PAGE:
Without the VMware tools being installed, running any guest OS in VMware is more painful. You don‘t get the mouse synchronization that is so valuable, as well as a number of other performance options. Let‘s learn how to install these important tools in your VMware Server Linux Guest OS.
What are the VMware Tools?
In our article covering how to Install the VMware Tools in your Windows Guest OS, we talked about not only how to do this but the benefits of the VMware tools. The benefits of the VMware Tools are:
- Improved video compatibility & performance
- Mouse synchronization with the host operating system so that you don‘t have to keep releasing your mouse from the guest to go back to the host
- Improved network compatibility & performance
- Copy and paste between the host and guest
VMware tools is approximately a 6MB application (when installed, not on disk) that is installed in the GUEST OS directly. Neither the VMware console nor the host OS are required to participate in the installation.
Installing the VMware tools in a guest OS will be different for each of the different Linux OSs you might run. Installing the VMware Tools in Linux is much more unpredictable than installing them in the Windows OS.
How to Install the VMware Tools in Linux
The easiest way to know that the VMware tools are not installed is by your mouse getting stuck inside the VM when you click on the screen. To get it unstuck, you have to release it with the Alt-Ctrl keys. You will also see this at the bottom of the screen:
To install the VMware Tools, go to your VMware Server toolbar and click on VM, then Install VMware Tools, like this:
Next, you will see the following screen:
Click Install. You may see some delay. At this point, what happens in the background is that the VMware tools are mounted as an ISO CD drive on your virtual Linux machine. On your Host Computer (assuming it is running Windows) these tools are really located at:
C:<span class="__mozilla-findbar-search" style="padding: 0pt; background-color: yellow; color: black; display: inline; font-size: inherit;">\</span>Program Files<span class="__mozilla-findbar-search" style="padding: 0pt; background-color: yellow; color: black; display: inline; font-size: inherit;">\</span>VMware<span class="__mozilla-findbar-search" style="padding: 0pt; background-color: yellow; color: black; display: inline; font-size: inherit;">\</span>VMware Server<span class="__mozilla-findbar-search" style="padding: 0pt; background-color: yellow; color: black; display: inline; font-size: inherit;">\</span>linux.ISO
At this point, the you should see that the VMware Tools CD is now loaded and a windows comes up with the contents of that CDROM, like this:
To manually start this installation, right-click on the VMware Tools GZ file and click Extract To. You will see this:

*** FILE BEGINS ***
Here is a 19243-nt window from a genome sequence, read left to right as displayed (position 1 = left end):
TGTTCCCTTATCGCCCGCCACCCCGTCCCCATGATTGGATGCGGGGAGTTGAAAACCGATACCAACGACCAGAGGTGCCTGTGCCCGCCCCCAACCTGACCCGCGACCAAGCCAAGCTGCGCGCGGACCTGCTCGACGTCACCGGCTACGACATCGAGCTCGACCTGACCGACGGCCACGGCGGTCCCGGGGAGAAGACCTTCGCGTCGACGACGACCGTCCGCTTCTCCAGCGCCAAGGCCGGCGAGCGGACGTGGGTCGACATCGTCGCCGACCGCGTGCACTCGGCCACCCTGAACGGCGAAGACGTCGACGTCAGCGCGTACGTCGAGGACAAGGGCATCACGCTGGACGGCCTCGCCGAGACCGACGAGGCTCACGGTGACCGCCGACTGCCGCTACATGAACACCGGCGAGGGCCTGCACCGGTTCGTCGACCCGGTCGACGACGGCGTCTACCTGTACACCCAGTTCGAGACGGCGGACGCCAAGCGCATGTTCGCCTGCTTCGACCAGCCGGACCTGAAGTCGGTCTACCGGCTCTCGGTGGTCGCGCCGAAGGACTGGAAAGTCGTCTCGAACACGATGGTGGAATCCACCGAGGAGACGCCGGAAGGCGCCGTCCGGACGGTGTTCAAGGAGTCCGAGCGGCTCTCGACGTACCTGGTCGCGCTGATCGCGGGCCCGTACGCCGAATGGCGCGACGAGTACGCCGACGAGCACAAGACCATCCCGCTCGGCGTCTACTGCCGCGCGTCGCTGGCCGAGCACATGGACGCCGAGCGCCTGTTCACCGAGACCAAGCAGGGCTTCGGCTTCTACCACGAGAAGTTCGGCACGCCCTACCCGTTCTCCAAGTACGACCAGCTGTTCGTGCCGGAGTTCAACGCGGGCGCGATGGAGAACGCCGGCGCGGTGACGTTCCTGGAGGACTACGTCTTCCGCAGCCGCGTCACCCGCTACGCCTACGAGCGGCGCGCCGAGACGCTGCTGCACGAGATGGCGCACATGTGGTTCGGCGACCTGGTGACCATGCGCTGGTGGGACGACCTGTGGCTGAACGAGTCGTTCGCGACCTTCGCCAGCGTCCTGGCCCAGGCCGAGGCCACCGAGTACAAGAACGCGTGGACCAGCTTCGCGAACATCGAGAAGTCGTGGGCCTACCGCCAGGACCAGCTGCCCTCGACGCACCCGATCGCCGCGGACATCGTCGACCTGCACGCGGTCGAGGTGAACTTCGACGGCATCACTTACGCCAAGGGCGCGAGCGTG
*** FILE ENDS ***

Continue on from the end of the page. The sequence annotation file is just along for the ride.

Take the default of Desktop and click Extract
After the extraction, close all windows and go to your desktop. Open the vmware-tools-distrib folder.
Double-click on vmware-install.pl to execute it.
Select, Run in Terminal
The terminal window will appear. You will be asked a lot of questions. Ideally, you should be able to take all the defaults by pressing Enter. However, many times, things don‘t work as planned or as expected. Here is what part of this install process looks like:
When the process is done, you should should reboot your Linux system. When the system comes back up, click on the console of your Virtual Linux system and try to move your mouse out of the screen. If it gets stuck inside the screen, something went wrong (however, you may already know that from the installation process). However, hopefully, it does move out of the screen and onto your other applications. If that is the case, you know that the install went well (or at least the virtual mouse driver install went well – there are also virtual network, virtual video, and other virtual drivers that could have had install issues).
For the purposes of this demonstration, I installed the VMware Tools into SUSE Linux version 10.1. Make sure that you have the Kernel GNU C complier and Linux Kernel Sources loaded (called GCC). I loaded these with YaST. What you need loaded or the issues that you run into will vary from one Linux version to another Linux version. I have not run across a Linux yet where I didn‘t have to compile the VMware Tools and was able to run the simple RPM install. Thus, that is why I recommend that you not use the RPM install and go right to the .GZ file.
In summary, anyone using VMware should install the VMware Tools, no matter what guest operating system they are using. These tools will make using VMware much easier and less frustrating. After you install the tools and use them for a while, if you go back to a machine that does not have them, you will immediately notice the difference. While installing the VMware Windows Tools is fairly predictable, predicting the possible snags when installing the Linux VMware Tools can be difficult. Good Luck to you! If you are looking for more training on VMware consider the VMware Server and Workstation Video training package.